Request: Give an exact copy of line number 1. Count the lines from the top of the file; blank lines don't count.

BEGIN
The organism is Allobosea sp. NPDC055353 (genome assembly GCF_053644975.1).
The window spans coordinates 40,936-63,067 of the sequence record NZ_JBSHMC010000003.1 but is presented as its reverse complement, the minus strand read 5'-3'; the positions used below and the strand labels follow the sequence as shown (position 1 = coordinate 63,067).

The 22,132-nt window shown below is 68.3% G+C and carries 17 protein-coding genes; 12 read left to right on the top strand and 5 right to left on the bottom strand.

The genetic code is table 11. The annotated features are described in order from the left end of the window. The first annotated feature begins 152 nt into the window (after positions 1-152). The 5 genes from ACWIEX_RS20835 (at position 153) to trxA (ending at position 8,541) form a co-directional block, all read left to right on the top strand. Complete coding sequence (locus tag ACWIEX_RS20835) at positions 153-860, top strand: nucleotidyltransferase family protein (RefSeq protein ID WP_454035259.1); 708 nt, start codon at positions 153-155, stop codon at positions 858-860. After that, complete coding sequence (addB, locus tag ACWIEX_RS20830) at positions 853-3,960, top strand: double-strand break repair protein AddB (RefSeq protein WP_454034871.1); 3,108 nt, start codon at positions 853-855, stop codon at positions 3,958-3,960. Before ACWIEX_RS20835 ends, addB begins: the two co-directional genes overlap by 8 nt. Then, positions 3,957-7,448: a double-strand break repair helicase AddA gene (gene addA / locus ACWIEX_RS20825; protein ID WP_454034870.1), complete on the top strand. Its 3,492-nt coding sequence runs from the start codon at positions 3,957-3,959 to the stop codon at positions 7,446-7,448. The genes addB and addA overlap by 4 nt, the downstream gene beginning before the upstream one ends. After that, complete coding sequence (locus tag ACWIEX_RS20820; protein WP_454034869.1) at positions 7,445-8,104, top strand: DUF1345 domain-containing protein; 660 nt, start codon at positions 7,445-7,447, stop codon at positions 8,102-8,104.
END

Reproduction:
The organism is Allobosea sp. NPDC055353 (genome assembly GCF_053644975.1).